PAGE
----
Credit card fraud may not seem like a serious crime because it happens daily to people all over the globe. This can lead to the mistaken impression that it is no big deal. But we can assure that federal prosecutors do not take credit card fraud lightly.
Credit card fraud is a form of identity theft that is illegal under both federal and Texas law. This crime can be perpetrated in several ways with dire consequences, regardless of how it is committed. So it’s important for anyone who may be charged with this crime to understand what it could mean for their future.
If you’re facing federal credit card fraud charges, then it’s serious. Here is what you need to know.
Credit Card Fraud Laws
In many cases, credit card fraud gets perpetrated when someone uses a credit card without authorization. Credit card fraud can include physically taking the card from the rightful owner’s possession or gaining access to their card information to use it. There are schemes over the computer to defraud people of their credit card information and various electronic means of obtaining the information for nefarious purposes.
Credit card fraud can be charged when someone uses the card information. Still, it can also occur if new accounts get opened with stolen information. Fraud happens when purchases are made with stolen personal information, using a skimmer to access credit card information, or even possessing counterfeit devices.
When Does It Become a Federal Crime?
The federal government can become involved in a credit card fraud case when foreign or interstate commerce is involved. If that sounds complicated, it’s not. Suppose anyone makes an online purchase with a stolen credit card or uses the card in another state. That opens the door for federal charges against them for credit card fraud.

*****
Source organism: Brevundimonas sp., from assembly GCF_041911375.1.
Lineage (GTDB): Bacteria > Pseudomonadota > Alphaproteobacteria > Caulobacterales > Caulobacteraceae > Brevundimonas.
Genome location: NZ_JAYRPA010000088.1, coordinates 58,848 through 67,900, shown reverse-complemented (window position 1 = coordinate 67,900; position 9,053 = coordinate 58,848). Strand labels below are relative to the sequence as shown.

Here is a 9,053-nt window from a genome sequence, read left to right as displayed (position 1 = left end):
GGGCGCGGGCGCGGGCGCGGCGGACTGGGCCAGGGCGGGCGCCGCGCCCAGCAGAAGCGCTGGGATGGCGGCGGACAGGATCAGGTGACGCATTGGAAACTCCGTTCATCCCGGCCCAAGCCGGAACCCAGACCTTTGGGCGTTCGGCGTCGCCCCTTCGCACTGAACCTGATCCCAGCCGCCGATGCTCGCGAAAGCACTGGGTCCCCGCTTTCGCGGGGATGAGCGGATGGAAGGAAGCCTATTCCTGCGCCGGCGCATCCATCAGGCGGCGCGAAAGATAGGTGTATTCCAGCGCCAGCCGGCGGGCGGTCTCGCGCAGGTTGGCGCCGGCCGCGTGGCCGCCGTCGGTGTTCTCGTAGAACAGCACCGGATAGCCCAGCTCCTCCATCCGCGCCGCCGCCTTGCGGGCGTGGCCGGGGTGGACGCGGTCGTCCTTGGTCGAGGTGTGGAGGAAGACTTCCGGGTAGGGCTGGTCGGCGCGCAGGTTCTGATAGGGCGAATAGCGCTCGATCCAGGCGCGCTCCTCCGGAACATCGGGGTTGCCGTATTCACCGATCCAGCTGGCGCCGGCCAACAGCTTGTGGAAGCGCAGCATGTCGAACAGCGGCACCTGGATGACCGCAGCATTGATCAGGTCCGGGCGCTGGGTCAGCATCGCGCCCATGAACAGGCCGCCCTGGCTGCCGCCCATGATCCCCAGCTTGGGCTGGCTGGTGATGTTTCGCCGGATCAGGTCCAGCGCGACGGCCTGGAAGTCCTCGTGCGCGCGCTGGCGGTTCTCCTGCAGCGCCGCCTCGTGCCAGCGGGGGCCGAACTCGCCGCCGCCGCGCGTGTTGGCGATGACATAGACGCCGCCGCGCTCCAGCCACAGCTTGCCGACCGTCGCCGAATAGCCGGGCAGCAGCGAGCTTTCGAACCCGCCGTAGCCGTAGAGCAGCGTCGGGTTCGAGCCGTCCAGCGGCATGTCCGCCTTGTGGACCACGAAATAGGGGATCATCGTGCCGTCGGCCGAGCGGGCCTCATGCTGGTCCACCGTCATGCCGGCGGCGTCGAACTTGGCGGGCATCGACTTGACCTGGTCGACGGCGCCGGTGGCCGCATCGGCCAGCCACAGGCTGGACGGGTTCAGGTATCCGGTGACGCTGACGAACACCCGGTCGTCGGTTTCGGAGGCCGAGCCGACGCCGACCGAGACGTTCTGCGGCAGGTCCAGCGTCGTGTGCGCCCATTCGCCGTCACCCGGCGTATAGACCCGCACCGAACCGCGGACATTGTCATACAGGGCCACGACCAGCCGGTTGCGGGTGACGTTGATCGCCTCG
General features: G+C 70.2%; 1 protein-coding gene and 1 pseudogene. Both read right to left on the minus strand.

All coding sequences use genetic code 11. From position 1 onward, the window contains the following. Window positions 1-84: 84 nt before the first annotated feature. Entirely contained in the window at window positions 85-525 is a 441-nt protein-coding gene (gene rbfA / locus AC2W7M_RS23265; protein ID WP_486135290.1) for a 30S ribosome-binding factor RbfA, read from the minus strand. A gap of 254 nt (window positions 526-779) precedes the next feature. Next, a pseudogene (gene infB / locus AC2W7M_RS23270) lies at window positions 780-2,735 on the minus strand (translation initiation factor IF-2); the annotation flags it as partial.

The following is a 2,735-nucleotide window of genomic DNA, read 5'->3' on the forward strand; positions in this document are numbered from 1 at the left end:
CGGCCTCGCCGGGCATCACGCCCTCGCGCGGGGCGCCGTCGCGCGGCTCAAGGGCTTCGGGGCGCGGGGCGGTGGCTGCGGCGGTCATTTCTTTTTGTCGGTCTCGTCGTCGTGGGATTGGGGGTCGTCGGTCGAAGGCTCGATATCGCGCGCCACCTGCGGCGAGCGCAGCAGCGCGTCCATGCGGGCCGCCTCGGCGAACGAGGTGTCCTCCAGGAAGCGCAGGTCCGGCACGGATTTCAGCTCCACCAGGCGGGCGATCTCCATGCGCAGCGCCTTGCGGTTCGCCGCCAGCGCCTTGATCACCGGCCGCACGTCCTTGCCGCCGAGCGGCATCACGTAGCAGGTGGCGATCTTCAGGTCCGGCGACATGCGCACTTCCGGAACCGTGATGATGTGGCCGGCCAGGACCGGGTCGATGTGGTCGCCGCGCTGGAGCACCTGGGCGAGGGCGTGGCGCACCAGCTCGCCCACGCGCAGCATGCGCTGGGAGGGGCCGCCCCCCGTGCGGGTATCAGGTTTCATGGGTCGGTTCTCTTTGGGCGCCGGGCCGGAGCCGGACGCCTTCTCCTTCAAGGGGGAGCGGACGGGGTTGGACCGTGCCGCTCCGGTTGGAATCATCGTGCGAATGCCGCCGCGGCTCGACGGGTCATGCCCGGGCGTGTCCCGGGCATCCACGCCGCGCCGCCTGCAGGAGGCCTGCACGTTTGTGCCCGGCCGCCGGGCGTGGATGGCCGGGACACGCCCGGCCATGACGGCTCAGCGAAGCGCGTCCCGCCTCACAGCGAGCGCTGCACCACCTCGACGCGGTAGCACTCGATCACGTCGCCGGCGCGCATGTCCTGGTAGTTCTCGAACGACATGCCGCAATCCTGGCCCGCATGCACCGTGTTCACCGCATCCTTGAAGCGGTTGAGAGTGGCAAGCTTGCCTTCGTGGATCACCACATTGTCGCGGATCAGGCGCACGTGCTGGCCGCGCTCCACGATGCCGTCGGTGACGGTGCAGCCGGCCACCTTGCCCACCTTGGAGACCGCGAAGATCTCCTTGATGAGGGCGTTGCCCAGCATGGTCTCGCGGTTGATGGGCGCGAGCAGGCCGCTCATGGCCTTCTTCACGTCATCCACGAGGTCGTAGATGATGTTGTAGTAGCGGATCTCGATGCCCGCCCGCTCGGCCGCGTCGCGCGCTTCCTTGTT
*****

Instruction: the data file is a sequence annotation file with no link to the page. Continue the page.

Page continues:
Under federal law, credit card fraud can also fall under computer fraud, wire fraud, mail fraud, and financial institution fraud.
Penalties for Federal Credit Card Fraud
If a person gets convicted in federal court of credit card fraud, they face severe penalties. Penalties can include 15 years in federal prison and fines up to $250,000. Fines depend on the specifics of the crime committed. In some cases, the court may also order the perpetrator to pay restitution to the victims of the crime.
It’s also notable that if a person gets convicted of federal credit card fraud, they will be required to forfeit items or money acquired illegally.
You Can Fight Back
No matter what you are accused of in the United States, you have the right to defend yourself against the charges. When you are accused of federal credit card fraud, you should make sure to get a skilled and experienced attorney on your side to help fight against the charges.
Each case is unique, so the plan to fight back against federal credit card fraud charges will depend on your case’s specifics. Some common defenses used are listed below.
Lack of Intent
One of the critical components of any credit card fraud case is intent. Anyone who commits an unlawful act under federal statutes concerning credit card fraud must have the intent to defraud. If you can show in court that you had no such intention, that may be a solid defense.
How can this be proven? Some examples include gifting cards as a present while unaware that the cards in question were obtained illegally. At the very least, the federal government has to display that you willfully and knowingly intended to defraud, so any evidence to the contrary is a positive thing for your defense.
No Foreign or Interstate Commerce
Federal credit card fraud requires foreign or interstate commerce to have taken place to be charged with the crime in federal court. If you didn’t, for example, make an online purchase with a credit card, that could be enough evidence to have the federal charges dropped. You may still face credit card fraud.
You Had Permission
A situation can occur when a person has a reasonable belief that they are permitted to use a person’s credit card. In these cases, a demonstration of what led you to hold that belief can work in your favor to help win your case.